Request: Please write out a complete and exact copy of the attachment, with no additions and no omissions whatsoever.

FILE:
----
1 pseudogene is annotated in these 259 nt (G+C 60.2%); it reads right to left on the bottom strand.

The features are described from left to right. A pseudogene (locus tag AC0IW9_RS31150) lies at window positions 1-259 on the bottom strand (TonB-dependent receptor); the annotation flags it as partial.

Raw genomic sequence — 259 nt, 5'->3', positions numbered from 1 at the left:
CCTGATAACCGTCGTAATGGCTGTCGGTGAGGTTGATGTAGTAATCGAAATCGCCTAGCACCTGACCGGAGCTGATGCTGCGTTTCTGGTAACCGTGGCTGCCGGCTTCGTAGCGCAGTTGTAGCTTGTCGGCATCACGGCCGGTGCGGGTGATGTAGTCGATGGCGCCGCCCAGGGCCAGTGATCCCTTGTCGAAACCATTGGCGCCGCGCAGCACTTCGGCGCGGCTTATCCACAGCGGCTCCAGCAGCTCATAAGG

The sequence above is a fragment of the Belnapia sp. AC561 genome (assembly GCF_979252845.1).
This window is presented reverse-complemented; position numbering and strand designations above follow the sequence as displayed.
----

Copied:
1 pseudogene is annotated in these 259 nt (G+C 60.2%); it reads right to left on the bottom strand.

The features are described from left to right. A pseudogene (locus tag AC0IW9_RS31150) lies at window positions 1-259 on the bottom strand (TonB-dependent receptor); the annotation flags it as partial.

Raw genomic sequence — 259 nt, 5'->3', positions numbered from 1 at the left:
CCTGATAACCGTCGTAATGGCTGTCGGTGAGGTTGATGTAGTAATCGAAATCGCCTAGCACCTGACCGGAGCTGATGCTGCGTTTCTGGTAACCGTGGCTGCCGGCTTCGTAGCGCAGTTGTAGCTTGTCGGCATCACGGCCGGTGCGGGTGATGTAGTCGATGGCGCCGCCCAGGGCCAGTGATCCCTTGTCGAAACCATTGGCGCCGCGCAGCACTTCGGCGCGGCTTATCCACAGCGGCTCCAGCAGCTCATAAGG

The sequence above is a fragment of the Belnapia sp. AC561 genome (assembly GCF_979252845.1).
This window is presented reverse-complemented; position numbering and strand designations above follow the sequence as displayed.